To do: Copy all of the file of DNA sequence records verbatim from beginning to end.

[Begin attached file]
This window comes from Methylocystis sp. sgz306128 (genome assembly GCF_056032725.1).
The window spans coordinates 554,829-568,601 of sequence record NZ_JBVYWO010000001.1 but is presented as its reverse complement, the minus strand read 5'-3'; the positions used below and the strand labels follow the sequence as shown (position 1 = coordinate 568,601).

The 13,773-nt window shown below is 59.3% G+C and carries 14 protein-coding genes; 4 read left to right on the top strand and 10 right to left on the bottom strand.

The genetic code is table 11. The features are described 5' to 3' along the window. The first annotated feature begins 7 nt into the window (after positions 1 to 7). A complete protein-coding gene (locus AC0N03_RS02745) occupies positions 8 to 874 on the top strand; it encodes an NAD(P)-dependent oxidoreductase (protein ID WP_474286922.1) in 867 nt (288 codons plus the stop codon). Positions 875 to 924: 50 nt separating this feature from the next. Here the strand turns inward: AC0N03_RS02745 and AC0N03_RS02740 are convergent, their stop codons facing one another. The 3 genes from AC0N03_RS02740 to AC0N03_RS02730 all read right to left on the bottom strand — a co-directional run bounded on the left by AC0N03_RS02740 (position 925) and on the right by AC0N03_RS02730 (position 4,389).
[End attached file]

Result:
This window comes from Methylocystis sp. sgz306128 (genome assembly GCF_056032725.1).
The window spans coordinates 554,829-568,601 of sequence record NZ_JBVYWO010000001.1 but is presented as its reverse complement, the minus strand read 5'-3'; the positions used below and the strand labels follow the sequence as shown (position 1 = coordinate 568,601).

The 13,773-nt window shown below is 59.3% G+C and carries 14 protein-coding genes; 4 read left to right on the top strand and 10 right to left on the bottom strand.

The genetic code is table 11. The features are described 5' to 3' along the window. The first annotated feature begins 7 nt into the window (after positions 1 to 7). A complete protein-coding gene (locus AC0N03_RS02745) occupies positions 8 to 874 on the top strand; it encodes an NAD(P)-dependent oxidoreductase (protein ID WP_474286922.1) in 867 nt (288 codons plus the stop codon). Positions 875 to 924: 50 nt separating this feature from the next. Here the strand turns inward: AC0N03_RS02745 and AC0N03_RS02740 are convergent, their stop codons facing one another. The 3 genes from AC0N03_RS02740 to AC0N03_RS02730 all read right to left on the bottom strand — a co-directional run bounded on the left by AC0N03_RS02740 (position 925) and on the right by AC0N03_RS02730 (position 4,389).